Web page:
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August 4, 2008

Why Barack Obama Will Never Be Batman


Would Barack Obama be willing to take an unpopular action because he believes it is the right action? Would he sacrifice his popularity for his country?


Batman would.


The Dark Knight is not merely an extraordinary movie and an excellent final performance by Heath Ledger. It is the story of America, its people and its leaders. And it brings forth serious questions about Obama’s presidential fitness, or lack thereof.


Let us begin with the similarities. Both Batman and Obama are rich.


Both have advocated surrender. When the Joker began terrorizing the city by promising to kill people every day until Batman revealed his true identity, Batman decided to turn himself in rather than fight on to finally eliminate the terrorist by risking further casualties. Indeed, he was further pressured to surrender by the weak citizens of Gotham, who were begging for capitulation to the Joker’s demands because they believed that such a concession would stop the killing. Unfortunately, they were blind to the implications of rewarding an irrational terrorist’s violent behavior and threats. Without knowing it, they were merely encouraging him to be bolder.


Luckily, Harvey Dent knocked some sense into Batman by taking the fall for him, at which point Batman realized that he could not let the Joker win. Of course, even when the Joker believed that he had gotten his wish (Batman’s surrender), he nonetheless pursued his violent impulses, knocking out an entire SWAT contingent in an attempt to kill Batman. So much for bargaining with terrorists.


Just when things appeared to be at their worst, the real Batman went all out, engaging both his batmobile and batpod to fiercely pursue and knock out the Joker – a surge of effort, if you will, that helped to get the Joker off the streets (until his inadequate prison guards let him escape).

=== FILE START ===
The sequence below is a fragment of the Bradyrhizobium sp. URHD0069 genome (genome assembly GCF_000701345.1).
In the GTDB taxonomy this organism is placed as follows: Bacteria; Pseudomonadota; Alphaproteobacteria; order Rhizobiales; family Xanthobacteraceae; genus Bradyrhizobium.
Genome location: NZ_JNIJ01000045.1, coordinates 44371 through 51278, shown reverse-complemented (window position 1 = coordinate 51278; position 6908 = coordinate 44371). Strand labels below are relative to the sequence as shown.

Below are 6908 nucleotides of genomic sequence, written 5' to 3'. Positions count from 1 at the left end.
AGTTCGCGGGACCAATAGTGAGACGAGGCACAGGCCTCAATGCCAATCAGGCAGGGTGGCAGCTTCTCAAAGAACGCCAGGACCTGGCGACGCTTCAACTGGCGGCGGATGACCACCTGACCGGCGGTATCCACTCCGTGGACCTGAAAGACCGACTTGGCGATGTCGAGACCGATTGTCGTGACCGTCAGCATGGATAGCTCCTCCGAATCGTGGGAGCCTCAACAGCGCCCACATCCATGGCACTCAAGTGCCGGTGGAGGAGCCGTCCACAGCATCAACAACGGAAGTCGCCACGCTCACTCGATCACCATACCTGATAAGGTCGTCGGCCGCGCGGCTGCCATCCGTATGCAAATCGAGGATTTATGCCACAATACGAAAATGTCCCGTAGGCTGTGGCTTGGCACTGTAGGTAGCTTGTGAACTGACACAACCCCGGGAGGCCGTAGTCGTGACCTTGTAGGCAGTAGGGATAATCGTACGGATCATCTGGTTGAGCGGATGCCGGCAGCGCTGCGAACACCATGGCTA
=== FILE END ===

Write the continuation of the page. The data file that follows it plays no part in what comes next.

So just when things appeared to be at their worst in Gotham, Batman went from the brink of surrender to taking the fight to the Joker, and winning. Yet just when things appeared to be at their worst in Iraq, Obama rejected the surge and embraced surrender – an action that would have resulted in chaos on a scale imaginable by no human. Thankfully, he was not president at the time, and the U.S. instead initiated a surge that is winning the Iraq War with striking success.


Would you trust a man of Obama’s infirmity to be Batman? And then, would you trust a man who does not possess the leadership qualities of Batman to be president of the world’s only superpower?


The list of differences between Obama and Batman is long:


Batman is incorruptible. Obama asked for a $1 million earmark for his wife’s hospital not too long after she received a $195,000 raise, 270 percent of what she had been making prior to him taking office.


Batman is willing to bend some rules to kidnap a criminal from Hong Kong in order to bring him to justice. Obama would have asked the United Nations if he could please borrow the criminal, failed, and tried again, but this time with a pretty smile.


Batman was willing to utilize a system mapping all of Gotham’s cell phones in order to find the Joker and bring peace back to Gotham. Until it recently became inconvenient for Obama to appear weak on national security, he ardently opposed a narrow wiretapping bill that is crucial to our efforts to fight terrorism.


Batman did not mind using physical pain to get life-saving information out of criminals he knew had such vital information. Obama would also advocate such interrogation techniques. Ha! Just kidding.


Although he is willing to coordinate with others when their goals are similar, Batman has absolutely no problem acting unilaterally when he thinks it is needed. Obama would beg the corrupt leaders of the world for permission before taking an action to protect America.


Batman learned one of the movie’s important lessons: “Some men aren’t looking for anything logical. They can’t be bought, bullied, reasoned or negotiated with. Some men just want to watch the world burn.” Obama, on the other hand, wants to sit down and negotiate with Mahmoud Ahmadinejad and Kim Jong Il.


But most importantly, Batman went so far as to frame himself for another’s murders, thus sacrificing himself and his popularity, only to save his city. Would Obama do the same? Would the man who refused to visit our troops while in Germany because he wasn’t allowed to bring along cameras take a necessary action, even if that action made him subject to the media’s and the people’s criticism?


There is yet to be any hint that he would. Virtually every major position Obama has taken in the last few years has also been the preferred position of the majority of those voting in an upcoming election in which he is a candidate. At this rate, he will never be the “new” politician he claims to be. And he will certainly never be Batman, not even metaphorically.

© 2008 North Star Writers Group. May not be republished without permission.


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